A Seattle police sergeant who built a stellar career before an internal investigation found misconduct in his supervision of drunken-driving arrests has retired after being told the department planned to fire him.
Sgt. David Abe’s retirement was disclosed by sources briefed on the matter. A Seattle police spokesman, Sgt. Sean Whitcomb, confirmed Monday that Abe retired Thursday after an investigation by the department’s Office of Professional Accountability (OPA) led to a recommendation that he be demoted to the rank of officer, then fired.
The department hasn’t released the findings of its internal investigation of Abe, a veteran of nearly 33 years who supervised officers in the unit that enforces driving-under-the-influence (DUI) laws. If arrested for a DUI contact your Seattle DUI lawyer at SQ Attorneys.
But the investigation has focused on allegations that Abe, 57, repeatedly failed to report to work and provided a rubber stamp to officers to affix his approval on their arrest reports, according to sources.
One high-level source said Abe had a good record during most of his career but displayed a “marked decline in performance” tied to health problems, a family illness and unhappiness over his assignment, for a second time, to the DUI Unit last year.
Abe was to meet with Police Chief John Diaz to discuss the proposed discipline but opted to retire, another source said.
Last year, Abe earned $108,034 in regular pay and $49,691 in overtime, according to city payroll records.
Throughout his career, Abe received numerous commendations for his work, notably for perfect attendance during a number of years, including a period from December 1978 to February 1988 in which he didn’t take a day off for illness or injury, department records show.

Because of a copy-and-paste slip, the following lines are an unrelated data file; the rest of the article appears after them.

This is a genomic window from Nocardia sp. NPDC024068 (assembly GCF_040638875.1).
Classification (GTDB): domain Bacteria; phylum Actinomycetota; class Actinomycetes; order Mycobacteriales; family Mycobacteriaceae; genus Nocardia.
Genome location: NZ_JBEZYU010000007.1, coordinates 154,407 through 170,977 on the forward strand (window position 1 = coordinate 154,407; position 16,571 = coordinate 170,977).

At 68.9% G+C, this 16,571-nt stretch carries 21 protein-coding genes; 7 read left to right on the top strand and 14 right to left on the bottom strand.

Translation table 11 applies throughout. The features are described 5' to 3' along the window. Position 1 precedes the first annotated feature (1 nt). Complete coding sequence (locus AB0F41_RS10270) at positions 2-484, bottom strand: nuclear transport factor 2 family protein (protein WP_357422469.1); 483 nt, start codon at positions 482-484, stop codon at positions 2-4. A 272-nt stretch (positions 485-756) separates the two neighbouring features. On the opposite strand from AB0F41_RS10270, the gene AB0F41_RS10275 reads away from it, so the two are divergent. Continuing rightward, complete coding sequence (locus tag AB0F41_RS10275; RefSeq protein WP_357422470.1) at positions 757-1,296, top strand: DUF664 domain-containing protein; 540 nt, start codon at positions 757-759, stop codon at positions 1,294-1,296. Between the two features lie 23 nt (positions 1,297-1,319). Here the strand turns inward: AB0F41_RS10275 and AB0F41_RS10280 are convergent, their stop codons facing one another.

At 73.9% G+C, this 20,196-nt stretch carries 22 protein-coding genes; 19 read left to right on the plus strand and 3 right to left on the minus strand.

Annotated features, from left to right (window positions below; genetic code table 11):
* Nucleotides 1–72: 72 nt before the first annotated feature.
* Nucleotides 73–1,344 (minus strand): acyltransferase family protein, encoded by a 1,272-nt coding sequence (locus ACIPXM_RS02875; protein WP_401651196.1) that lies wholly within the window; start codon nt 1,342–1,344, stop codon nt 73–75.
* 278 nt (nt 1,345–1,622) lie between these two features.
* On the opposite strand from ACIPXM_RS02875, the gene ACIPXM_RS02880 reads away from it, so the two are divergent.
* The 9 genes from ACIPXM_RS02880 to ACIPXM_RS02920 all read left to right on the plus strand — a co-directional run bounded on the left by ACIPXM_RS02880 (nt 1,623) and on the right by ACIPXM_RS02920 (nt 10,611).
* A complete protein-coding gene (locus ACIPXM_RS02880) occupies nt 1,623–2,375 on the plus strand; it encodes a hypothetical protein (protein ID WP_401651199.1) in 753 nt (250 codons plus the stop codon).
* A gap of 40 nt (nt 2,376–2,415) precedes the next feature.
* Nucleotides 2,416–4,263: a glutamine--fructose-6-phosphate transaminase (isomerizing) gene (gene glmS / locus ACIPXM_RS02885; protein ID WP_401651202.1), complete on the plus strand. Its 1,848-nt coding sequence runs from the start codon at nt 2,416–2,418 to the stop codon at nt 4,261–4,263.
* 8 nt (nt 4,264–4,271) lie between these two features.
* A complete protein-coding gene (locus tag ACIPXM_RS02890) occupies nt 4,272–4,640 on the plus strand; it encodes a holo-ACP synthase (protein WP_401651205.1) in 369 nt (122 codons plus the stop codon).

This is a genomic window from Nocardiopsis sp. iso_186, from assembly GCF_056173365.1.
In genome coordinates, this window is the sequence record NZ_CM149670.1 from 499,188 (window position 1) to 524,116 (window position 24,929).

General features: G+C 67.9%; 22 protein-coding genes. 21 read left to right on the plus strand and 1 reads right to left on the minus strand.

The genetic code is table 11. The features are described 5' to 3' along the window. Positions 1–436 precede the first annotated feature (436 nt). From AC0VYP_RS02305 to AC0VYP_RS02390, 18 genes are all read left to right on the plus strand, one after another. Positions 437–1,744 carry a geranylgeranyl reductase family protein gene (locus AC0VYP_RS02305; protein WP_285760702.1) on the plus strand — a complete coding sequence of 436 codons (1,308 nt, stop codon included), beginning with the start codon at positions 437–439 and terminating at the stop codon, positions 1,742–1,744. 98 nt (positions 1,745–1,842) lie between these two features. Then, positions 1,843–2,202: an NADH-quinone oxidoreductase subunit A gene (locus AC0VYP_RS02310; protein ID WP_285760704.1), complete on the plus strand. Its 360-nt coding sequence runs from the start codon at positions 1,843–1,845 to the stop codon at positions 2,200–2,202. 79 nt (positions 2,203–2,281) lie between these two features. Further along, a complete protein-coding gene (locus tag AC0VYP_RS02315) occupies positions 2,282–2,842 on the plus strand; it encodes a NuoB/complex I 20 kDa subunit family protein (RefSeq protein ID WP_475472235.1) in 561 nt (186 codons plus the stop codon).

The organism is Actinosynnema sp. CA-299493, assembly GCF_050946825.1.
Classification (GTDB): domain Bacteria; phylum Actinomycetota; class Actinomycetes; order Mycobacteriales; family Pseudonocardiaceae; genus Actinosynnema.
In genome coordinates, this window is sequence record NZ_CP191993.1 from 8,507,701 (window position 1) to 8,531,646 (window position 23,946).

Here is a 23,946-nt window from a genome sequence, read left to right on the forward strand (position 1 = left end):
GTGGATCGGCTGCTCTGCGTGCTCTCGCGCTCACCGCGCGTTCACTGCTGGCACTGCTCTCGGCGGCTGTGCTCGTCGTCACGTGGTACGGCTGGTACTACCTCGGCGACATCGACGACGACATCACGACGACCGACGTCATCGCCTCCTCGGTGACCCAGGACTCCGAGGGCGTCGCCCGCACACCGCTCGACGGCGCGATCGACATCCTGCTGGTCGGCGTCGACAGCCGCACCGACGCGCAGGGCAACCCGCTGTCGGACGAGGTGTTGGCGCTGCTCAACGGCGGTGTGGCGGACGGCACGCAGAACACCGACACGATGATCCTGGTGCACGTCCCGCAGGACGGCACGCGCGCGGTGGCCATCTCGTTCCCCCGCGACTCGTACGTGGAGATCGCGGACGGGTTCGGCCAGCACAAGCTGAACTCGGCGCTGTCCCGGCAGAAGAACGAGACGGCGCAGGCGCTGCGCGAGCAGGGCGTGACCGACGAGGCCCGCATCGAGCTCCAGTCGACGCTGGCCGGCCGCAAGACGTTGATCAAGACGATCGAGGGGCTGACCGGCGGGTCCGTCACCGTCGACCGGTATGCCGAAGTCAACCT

His only listed discipline occurred last year, when he was reprimanded over the way a driver’s license was returned to a citizen.
Abe and three officers became the subjects of internal investigations in March after an audit found dozens of DUI cases had been mishandled.
In a June 22 report, the department found that two officers in the DUI Unit routinely used a signature stamp without having a sergeant approve their arrests as required by department policy.
The third officer, John Velliquette Jr., put written statements in his reports attesting that his arrests had been approved by a sergeant even though no review had occurred, the report said.
The three officers were cleared of misconduct allegations involving honesty and arrest procedures after the OPA heard testimony that the practice pre-approving arrests had been going on for 20 to 25 years. Most area law-enforcement agencies do not require DUI arrest screening because suspects are generally released after processing, the OPA noted.
Although the allegations were not upheld, the three officers were ordered to undergo supervisory counseling and training for violating department policy.
Velliquette, in an April interview with a defense attorney representing a DUI defendant, said Abe’s brother was dying of cancer at the time of the events under investigation, and that Abe was suffering from his own health problems, according to court documents.
Abe also “wasn’t happy” when he was assigned to the DUI Unit in March 2010, Velliquette said, characterizing Abe’s supervision as “not much.”
Asked if Abe had screened arrests in person, Velliquette stated “not that I recall” and related that, in his opinion, supervision of the DUI officers had been lacking.
His statements were used by defense attorneys in another case, who sought dismissal of a DUI charge against their client or suppression of Velliquette’s testimony.
A Seattle Municipal Court judge declined the requests Sept. 1 but said Velliquette could be cross-examined by the defense about his false statement that a sergeant had approved the arrest.
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